The Obama administration’s decision to postpone a key part of the Affordable Care Act prompted state lawmakers Tuesday to delay advertising the federal health exchange that’s being developed for Wyoming.
The online insurance marketplace won’t be directly affected by the decision to delay until 2015 the requirement that companies provide health insurance for workers. But members of a legislative committee studying exchanges interpreted the slowdown as a sign the federal health reform law could fall apart.
Legislators prefer to see what happens with the law before promoting the new marketplace — which is designed to allow people to shop online for insurance like they do airline tickets. The marketplace will begin enrollment Oct. 1.
“I worry about the state taking ownership of a federal disaster, misleading people, and they drop coverage thinking the ACA is coming,” said Sen. Charles Scott, R-Casper. “And then the federal thing doesn’t work.”
Officials at the Wyoming Department of Insurance want to keep people informed about the law but share lawmaker’s concerns, said Stephanie McGee, the state’s deputy insurance commissioner.
“We don’t want to push somebody some place … when it could fall apart,” she said.
The comments came during a meeting of the Select Committee on Health Benefits Exchanges, which the Legislature established earlier this year after failing to meet federal deadlines to start a Wyoming-run marketplace. That failure resulted in a federal program run on the state’s behalf.
Committee members are studying whether to eventually take over some or all of the exchange. The state is planning to apply for a $1.8 million federal grant to help in that effort.
The grant includes $500,000 to educate people in Wyoming about the exchange. The program could serve some of the roughly 83,000 uninsured people in Wyoming, including people who lack coverage because of pre-existing conditions.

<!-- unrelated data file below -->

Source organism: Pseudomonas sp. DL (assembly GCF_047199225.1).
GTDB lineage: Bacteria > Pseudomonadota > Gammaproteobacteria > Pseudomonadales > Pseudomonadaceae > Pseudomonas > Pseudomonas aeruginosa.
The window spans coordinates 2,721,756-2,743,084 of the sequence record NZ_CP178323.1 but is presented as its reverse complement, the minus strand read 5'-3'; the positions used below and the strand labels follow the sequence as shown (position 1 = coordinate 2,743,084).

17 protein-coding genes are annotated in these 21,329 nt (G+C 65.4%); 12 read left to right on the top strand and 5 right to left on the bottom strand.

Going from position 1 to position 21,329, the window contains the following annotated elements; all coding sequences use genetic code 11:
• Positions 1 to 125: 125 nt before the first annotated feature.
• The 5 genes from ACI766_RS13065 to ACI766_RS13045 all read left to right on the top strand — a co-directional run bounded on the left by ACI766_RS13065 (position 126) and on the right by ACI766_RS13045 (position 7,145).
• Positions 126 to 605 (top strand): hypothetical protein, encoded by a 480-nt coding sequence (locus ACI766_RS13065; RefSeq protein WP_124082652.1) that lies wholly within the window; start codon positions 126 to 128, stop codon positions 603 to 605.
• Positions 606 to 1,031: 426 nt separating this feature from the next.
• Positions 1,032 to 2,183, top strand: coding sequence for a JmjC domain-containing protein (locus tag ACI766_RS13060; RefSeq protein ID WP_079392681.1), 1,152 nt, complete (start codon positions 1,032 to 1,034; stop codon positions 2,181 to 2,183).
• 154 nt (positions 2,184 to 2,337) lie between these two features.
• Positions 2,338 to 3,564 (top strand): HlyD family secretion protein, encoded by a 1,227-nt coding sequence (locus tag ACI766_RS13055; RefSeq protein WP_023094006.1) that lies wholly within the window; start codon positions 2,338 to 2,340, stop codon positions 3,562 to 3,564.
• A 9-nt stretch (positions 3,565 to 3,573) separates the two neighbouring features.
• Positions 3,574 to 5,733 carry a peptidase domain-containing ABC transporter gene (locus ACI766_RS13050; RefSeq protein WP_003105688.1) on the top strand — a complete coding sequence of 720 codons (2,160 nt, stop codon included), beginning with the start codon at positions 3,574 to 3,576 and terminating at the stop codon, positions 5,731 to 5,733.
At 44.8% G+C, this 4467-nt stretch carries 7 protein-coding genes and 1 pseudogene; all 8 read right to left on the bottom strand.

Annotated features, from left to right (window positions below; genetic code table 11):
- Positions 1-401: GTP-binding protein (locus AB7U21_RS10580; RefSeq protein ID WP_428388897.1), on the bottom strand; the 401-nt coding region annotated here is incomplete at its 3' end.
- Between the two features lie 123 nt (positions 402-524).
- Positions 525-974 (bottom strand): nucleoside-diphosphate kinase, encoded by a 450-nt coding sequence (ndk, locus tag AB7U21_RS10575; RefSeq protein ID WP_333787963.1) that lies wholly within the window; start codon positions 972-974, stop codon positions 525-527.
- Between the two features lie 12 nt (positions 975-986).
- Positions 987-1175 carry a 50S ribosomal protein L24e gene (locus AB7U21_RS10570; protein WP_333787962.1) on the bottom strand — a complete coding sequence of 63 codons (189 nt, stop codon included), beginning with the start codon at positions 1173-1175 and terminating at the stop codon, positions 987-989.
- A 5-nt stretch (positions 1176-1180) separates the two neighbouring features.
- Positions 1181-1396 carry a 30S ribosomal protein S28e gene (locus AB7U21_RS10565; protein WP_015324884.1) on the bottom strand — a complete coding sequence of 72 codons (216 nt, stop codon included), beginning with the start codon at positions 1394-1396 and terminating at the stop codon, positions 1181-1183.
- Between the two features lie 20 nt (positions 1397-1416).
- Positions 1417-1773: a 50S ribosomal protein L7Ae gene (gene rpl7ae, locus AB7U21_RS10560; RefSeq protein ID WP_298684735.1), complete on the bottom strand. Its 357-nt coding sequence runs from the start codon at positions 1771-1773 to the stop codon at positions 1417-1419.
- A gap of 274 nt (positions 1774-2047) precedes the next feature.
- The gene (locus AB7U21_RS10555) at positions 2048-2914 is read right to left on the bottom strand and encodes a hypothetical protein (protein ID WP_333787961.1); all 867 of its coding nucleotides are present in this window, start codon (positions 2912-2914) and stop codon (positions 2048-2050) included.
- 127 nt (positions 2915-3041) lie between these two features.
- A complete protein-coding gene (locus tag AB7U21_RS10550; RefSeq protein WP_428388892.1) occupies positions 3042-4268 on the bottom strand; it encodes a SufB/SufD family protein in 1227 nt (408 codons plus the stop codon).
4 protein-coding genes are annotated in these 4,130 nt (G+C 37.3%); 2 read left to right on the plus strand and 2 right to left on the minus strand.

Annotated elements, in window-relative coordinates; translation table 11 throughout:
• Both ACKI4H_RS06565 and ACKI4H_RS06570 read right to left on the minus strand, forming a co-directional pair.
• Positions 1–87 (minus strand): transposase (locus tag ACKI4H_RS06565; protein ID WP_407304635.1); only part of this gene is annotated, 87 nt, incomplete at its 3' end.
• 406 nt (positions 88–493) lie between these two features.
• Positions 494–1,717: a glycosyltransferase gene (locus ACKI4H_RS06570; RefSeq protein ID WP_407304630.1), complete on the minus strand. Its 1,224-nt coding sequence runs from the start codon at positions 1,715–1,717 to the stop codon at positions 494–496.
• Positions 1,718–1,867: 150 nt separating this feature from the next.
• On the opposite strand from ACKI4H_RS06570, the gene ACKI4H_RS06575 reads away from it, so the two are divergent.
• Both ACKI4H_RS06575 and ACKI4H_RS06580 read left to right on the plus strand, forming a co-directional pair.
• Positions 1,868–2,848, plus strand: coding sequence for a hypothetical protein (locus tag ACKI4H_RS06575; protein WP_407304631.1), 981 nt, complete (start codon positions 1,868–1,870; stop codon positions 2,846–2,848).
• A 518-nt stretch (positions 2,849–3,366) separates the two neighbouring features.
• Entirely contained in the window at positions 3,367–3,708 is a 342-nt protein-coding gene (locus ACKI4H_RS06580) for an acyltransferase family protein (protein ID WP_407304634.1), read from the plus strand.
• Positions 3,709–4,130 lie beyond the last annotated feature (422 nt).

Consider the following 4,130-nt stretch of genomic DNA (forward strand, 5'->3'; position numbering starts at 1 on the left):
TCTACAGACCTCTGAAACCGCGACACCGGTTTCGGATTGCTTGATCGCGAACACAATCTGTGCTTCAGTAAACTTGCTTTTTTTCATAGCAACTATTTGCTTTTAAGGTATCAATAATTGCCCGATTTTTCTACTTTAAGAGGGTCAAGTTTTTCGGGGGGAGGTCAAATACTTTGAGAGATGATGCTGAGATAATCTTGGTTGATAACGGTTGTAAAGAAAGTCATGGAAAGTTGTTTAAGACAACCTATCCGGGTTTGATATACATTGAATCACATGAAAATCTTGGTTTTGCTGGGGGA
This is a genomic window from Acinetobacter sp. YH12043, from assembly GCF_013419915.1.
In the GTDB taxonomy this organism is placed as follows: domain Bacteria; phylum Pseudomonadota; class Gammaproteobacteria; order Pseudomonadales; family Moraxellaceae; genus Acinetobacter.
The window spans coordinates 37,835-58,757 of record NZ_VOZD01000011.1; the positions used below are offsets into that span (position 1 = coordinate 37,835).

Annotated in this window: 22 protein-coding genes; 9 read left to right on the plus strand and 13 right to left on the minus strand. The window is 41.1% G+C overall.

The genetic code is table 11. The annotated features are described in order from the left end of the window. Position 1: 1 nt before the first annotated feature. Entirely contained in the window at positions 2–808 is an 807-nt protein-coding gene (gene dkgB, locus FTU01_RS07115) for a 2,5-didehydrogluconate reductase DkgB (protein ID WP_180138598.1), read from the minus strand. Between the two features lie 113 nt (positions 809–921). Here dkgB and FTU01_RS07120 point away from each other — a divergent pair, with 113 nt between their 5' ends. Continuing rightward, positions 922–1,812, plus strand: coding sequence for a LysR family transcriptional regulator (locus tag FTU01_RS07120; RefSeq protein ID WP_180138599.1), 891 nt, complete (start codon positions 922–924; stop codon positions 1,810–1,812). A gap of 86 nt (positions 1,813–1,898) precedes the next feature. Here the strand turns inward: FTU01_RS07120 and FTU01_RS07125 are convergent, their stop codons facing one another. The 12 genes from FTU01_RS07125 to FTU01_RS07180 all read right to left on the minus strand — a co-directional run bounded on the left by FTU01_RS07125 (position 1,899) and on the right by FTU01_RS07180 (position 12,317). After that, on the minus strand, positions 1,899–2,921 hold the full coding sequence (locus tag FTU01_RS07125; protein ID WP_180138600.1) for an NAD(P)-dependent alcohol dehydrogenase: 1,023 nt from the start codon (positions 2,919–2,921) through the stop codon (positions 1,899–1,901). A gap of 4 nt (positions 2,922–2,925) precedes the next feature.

Outreach money could become available later this year, but committee members recommended officials hold off spending it until at least January. That would give state leaders more time to learn whether federal officials encounter additional problems implementing the Affordable Care Act.
“We have to be very careful with this federal blunder we are dealing with,” said Sen. Jim Anderson, R-Casper.
It would also allow officials to determine which populations are being overlooked by the advertising campaigns of other groups, Scott noted.
Others questioned the wisdom of waiting. Rep. Elaine Harvey, R-Lovell, has been a frequent critic of the health reform law. But she said delaying outreach over concerns about the marketplace could result in a self-fulfilling prophecy.
“I think we are doing our uninsured population a disservice by not giving them an opportunity to sign up for insurance that is available to them,” she said.
More advertising could also alleviate confusion about the law, said Marguerite Herman of Project Health Care: Consumer Advocates, a Wyoming group that supports the federal reform law. A survey conducted this spring by the Kaiser Family Foundation found 40 percent of Americans were unaware the Affordable Care Act was still the law of the land.
“Information is not the enemy,” Herman said. “I think it is going to help.”